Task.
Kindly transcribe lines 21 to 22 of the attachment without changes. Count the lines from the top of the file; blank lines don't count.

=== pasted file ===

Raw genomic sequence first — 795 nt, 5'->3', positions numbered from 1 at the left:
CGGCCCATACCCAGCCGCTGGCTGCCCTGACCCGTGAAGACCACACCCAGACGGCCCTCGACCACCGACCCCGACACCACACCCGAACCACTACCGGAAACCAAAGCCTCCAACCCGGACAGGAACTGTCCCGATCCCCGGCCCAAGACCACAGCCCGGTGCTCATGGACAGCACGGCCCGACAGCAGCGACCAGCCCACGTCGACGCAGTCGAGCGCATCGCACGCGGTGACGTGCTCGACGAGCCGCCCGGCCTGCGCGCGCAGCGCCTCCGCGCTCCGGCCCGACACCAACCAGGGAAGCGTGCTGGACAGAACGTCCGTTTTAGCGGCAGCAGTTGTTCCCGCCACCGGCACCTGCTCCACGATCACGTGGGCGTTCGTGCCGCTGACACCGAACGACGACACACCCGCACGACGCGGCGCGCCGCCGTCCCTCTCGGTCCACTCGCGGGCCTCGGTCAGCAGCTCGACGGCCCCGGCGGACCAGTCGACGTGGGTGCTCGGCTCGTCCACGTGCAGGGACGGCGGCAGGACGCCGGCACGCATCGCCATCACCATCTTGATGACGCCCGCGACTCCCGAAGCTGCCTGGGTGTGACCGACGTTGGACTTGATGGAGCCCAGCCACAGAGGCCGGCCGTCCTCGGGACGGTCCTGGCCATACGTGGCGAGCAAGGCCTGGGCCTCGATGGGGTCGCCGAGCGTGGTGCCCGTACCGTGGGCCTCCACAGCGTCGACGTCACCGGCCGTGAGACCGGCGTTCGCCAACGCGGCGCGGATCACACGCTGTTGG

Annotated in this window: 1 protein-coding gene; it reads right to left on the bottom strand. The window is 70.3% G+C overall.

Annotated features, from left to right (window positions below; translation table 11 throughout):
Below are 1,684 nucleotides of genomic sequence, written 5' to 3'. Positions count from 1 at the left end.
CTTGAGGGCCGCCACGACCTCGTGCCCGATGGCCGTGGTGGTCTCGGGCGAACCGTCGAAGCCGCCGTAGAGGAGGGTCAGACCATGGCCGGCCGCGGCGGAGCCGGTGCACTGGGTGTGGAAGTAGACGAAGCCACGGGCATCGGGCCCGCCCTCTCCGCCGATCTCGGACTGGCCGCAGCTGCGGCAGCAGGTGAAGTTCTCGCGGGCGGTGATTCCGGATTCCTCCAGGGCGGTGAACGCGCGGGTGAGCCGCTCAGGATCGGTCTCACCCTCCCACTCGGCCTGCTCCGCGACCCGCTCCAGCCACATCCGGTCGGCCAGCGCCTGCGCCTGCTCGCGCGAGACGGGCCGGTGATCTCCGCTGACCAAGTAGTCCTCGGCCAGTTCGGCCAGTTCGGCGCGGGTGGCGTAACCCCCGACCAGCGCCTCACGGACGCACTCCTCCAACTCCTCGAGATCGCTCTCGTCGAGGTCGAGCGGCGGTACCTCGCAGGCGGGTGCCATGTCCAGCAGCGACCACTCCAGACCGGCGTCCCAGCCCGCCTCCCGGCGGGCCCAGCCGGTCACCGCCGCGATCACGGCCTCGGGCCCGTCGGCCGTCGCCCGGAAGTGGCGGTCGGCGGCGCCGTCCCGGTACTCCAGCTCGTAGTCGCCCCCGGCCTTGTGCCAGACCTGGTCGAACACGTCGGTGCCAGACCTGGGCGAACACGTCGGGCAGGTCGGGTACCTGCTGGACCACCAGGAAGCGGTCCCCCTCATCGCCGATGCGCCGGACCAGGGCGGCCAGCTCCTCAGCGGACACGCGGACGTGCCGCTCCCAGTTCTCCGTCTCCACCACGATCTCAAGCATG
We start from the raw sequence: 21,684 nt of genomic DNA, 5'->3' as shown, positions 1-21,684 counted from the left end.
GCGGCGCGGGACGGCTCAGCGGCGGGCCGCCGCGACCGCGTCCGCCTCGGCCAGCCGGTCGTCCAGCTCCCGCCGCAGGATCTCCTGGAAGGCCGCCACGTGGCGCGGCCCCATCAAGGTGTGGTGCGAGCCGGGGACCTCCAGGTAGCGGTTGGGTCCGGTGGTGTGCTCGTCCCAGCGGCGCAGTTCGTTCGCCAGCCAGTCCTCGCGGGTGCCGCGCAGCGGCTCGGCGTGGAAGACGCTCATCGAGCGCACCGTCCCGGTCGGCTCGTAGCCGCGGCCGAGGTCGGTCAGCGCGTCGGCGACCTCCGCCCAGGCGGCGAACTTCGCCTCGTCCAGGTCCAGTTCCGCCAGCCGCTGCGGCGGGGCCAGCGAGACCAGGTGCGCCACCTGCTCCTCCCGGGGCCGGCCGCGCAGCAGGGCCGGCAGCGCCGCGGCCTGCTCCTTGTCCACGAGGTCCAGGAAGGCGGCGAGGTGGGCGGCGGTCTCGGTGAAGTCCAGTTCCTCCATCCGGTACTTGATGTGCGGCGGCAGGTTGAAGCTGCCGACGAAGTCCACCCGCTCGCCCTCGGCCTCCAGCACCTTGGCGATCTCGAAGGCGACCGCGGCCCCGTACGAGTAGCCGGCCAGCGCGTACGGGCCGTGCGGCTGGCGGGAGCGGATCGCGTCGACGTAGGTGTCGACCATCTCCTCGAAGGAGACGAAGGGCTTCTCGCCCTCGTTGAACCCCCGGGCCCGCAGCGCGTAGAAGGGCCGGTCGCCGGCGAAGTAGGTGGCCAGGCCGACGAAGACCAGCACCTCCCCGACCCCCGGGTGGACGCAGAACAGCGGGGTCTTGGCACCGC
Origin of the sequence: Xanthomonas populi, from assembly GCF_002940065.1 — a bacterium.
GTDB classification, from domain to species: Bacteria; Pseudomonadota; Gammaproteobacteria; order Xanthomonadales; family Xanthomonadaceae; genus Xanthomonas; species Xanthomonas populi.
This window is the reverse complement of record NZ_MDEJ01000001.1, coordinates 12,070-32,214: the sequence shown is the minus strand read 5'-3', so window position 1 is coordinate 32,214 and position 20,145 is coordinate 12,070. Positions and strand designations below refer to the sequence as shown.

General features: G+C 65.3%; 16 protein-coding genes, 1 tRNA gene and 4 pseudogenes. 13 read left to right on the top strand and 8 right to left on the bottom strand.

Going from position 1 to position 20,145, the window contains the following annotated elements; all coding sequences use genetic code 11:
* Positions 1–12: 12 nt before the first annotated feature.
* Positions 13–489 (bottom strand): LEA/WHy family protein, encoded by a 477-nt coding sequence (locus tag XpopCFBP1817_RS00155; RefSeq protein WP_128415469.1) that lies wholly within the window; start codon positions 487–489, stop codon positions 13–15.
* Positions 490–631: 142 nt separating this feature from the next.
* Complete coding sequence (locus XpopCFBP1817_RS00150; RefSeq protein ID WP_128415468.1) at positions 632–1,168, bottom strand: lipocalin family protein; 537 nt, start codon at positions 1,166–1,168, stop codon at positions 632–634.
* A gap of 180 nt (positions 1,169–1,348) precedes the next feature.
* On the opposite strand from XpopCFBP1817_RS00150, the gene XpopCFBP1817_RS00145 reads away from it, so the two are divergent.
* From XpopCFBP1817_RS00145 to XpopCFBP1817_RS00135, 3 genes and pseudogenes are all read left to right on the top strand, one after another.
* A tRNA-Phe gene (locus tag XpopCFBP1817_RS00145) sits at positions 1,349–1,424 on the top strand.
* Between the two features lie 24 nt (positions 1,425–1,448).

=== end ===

* A tRNA-Phe gene (locus tag XpopCFBP1817_RS00145) sits at positions 1,349–1,424 on the top strand.
* Between the two features lie 24 nt (positions 1,425–1,448).